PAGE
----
Business, Legal & Accounting Glossary
In a Contract, an exclusion clause is a term that seeks to limit the liability of one or other party, in the event of there being some problem with the performance of the contract. The term ‘limitation clause’ is often used for a clause that limits, rather than excludes, liability; the distinction is not a technical one but can be important in some cases.
For an exclusion clause to be enforceable, certain conditions must be met:
That exclusion clauses exist at all is a reflection of the fact that, traditionally, contracting parties have had great freedom in the impositions they make on themselves. No-one needs to sign a contract, it is argued; to do so means that one is prepared to be bound by it. The principle certainly makes it easier to do business. On the other hand, many contracts are formed in situations where one party has relatively little freedom of choice and little bargaining power. It can be argued that exclusion clauses applied to contracts between suppliers and consumers, for example, are particularly likely to lead to injustice. On the whole, the courts have been inclined to expect organizations of equal bargaining power to be bound by the contracts to a greater degree than consumers. Moreover, there is increasing statutory regulation of the use of exclusion clauses in consumer dealings.
For an exclusion clause to validly incorporated at least one the following conditions must be met
The wording of an exclusion clause must be sufficiently clear that it can be seen to apply to the case. The general rule is contra proferentum, meaning that ambiguity will be construed in favour of the party disadvantaged by the clause. For example, if one wishes to exclude claims for negligence, then specific words to the effect must be used; a blanket disclaimer is not adequate.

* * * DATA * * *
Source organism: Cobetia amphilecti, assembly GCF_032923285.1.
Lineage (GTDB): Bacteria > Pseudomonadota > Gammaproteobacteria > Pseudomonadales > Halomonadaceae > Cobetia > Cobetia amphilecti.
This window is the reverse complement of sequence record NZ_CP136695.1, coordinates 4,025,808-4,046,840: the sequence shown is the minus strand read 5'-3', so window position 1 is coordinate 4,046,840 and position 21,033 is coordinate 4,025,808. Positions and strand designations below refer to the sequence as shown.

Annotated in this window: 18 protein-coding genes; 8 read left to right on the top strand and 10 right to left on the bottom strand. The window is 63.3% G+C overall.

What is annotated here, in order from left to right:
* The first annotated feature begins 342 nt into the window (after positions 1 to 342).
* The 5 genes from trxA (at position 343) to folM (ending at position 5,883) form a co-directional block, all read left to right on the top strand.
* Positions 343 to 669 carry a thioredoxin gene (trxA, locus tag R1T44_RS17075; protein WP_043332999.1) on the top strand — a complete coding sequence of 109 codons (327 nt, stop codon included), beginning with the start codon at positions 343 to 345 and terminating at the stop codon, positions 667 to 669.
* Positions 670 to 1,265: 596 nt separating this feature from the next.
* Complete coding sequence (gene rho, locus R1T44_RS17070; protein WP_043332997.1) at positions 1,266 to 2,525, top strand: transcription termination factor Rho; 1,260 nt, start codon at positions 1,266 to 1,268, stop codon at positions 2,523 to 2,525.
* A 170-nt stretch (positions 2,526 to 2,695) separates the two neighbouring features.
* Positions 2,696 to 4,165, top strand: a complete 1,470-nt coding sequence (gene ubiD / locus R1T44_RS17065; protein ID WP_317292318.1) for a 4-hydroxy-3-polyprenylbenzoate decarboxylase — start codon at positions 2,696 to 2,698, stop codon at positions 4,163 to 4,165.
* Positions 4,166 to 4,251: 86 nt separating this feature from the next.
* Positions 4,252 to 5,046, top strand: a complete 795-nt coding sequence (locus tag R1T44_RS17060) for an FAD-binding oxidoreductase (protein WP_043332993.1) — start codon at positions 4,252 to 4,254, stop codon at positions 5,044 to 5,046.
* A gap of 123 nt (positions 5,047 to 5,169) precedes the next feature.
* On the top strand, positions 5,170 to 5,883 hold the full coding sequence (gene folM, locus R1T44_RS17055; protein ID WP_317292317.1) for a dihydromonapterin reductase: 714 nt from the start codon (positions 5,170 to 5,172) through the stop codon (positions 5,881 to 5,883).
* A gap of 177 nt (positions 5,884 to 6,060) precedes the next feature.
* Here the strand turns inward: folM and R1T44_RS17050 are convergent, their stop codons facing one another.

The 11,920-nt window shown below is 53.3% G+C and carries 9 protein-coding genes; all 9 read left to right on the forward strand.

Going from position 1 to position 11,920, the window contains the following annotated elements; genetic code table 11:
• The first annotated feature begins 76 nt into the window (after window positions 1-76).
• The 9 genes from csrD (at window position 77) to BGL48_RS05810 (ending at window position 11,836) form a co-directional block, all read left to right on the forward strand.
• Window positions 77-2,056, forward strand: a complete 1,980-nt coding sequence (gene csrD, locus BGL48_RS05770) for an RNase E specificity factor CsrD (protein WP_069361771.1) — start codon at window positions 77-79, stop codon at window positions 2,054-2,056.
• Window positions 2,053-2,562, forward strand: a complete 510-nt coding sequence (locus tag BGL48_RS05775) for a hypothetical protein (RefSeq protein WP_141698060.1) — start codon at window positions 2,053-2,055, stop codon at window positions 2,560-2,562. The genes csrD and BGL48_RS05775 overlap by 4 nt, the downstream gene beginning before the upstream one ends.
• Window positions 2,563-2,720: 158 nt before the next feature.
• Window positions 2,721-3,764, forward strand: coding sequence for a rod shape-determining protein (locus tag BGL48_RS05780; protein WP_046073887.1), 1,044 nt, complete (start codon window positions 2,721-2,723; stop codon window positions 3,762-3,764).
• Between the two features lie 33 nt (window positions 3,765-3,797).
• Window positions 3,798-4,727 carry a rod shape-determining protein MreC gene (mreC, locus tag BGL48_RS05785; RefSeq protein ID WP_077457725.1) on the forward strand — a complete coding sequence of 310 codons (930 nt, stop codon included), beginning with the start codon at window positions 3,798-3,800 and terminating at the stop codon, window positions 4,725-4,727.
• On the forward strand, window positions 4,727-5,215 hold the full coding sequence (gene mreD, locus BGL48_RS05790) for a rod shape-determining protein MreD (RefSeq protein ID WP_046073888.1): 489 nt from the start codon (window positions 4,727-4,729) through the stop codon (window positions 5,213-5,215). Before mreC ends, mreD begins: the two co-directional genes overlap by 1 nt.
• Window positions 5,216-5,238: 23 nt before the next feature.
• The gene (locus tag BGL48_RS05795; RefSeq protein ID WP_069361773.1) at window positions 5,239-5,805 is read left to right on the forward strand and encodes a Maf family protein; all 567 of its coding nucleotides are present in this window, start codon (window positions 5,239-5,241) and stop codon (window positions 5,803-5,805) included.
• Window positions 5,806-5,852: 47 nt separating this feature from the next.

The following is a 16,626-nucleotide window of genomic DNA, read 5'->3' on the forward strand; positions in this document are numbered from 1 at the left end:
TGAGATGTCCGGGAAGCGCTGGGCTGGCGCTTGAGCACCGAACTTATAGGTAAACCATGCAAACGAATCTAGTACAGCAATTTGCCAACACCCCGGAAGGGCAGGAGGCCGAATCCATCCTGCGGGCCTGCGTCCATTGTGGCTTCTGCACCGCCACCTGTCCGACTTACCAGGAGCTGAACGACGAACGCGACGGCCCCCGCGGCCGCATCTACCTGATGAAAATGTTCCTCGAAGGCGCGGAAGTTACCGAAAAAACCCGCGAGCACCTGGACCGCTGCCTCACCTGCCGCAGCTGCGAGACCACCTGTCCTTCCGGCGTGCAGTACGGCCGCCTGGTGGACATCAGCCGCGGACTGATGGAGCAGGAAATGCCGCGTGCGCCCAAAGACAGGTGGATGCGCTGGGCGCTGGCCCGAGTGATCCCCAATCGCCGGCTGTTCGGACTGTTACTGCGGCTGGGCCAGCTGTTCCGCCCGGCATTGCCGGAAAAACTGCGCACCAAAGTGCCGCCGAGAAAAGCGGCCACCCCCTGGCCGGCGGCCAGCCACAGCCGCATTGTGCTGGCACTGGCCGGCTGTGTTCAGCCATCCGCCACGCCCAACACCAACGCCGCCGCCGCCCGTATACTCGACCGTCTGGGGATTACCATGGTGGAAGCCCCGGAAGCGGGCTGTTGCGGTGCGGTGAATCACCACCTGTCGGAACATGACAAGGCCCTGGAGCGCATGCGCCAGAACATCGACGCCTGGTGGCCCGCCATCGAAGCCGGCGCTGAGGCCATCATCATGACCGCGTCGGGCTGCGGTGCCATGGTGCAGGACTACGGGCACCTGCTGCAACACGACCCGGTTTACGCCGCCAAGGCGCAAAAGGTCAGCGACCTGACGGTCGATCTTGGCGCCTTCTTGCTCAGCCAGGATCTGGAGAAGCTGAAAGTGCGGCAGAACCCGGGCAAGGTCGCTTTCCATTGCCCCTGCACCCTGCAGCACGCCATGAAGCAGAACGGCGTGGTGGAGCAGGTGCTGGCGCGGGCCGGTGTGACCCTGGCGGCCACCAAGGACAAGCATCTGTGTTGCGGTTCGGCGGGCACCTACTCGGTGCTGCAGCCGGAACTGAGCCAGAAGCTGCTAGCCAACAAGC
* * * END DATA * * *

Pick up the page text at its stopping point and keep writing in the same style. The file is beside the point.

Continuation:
On the whole, a clause that tends to limit, rather than wholly exclude, liability is more likely to be accepted in the event of a breach of contract, even if not entirely precise (see: Ailsa Craig Fishing Co Ltd v Malvern Fishing Co (1983)); the reasoning here is that such a clause probably reflects the division of risks agreed by the contracting parties.
On the whole, the common law did not provide for courts to strike out exclusion clauses on the grounds that they were unfair or unreasonable. This had the effect that many cases were fought on the basis that the clauses were improperly incorporated, or were not properly construed. More recently the government has acted to empower courts to decide such cases on the basis of the clauses themselves. The important legislation is the Unfair contract terms act (1977) and the Unfair Terms in consumer contracts regulations (1999); the latter, as the name suggests, is concerned only with dealings with consumers.
The courts have varied in their willingness to enforce exclusion clauses; on the whole, the 1960s and 70s saw a rise in the number and scope of exclusion clauses, with the Court of Appeal (particularly Denning LJ) seeking various ways to strike them out where they were clearly unjust. For example, in Harbutt’s v Wayne (1970) a limitation clause was disallowed because the defendants had breached the contract in such a fundamental way that it was, effectively, void (see: Harbutts Plasticine v Wayne Tank (1970)).
However, the House of Lords has constantly upheld the right of contracting parties to bind themselves to unreasonable and damaging courses of action if they so wish. Matters came to a head in 1980 with the notorious case of Photo Productions v Securicor. In this case, the trial judge allowed the exclusion clause to stand; the Court of Appeal (Denning, again) held that the contract had been fundamentally breached, and therefore the clause could not be enforced; then the House of Lords reversed the Court of Appeal decision, and allowed the clause to stand. In doing say they stated categorically that the case of Harbutt’s v Wayne Tank was overruled (see: Photo Productions v Securicor Ltd (1980)).
In summary, in cases between parties of roughly equal bargaining power, exclusion clauses must be interpreted in the light of the contract as a whole, with a view to the real intentions of the contracting parties.
Although ignorance is no defence against the effect of exclusion clauses, the following might offer grounds for believing that the exclusion clause was not properly incorporated.
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This glossary post was last updated: 5th April, 2020 | 5 Views.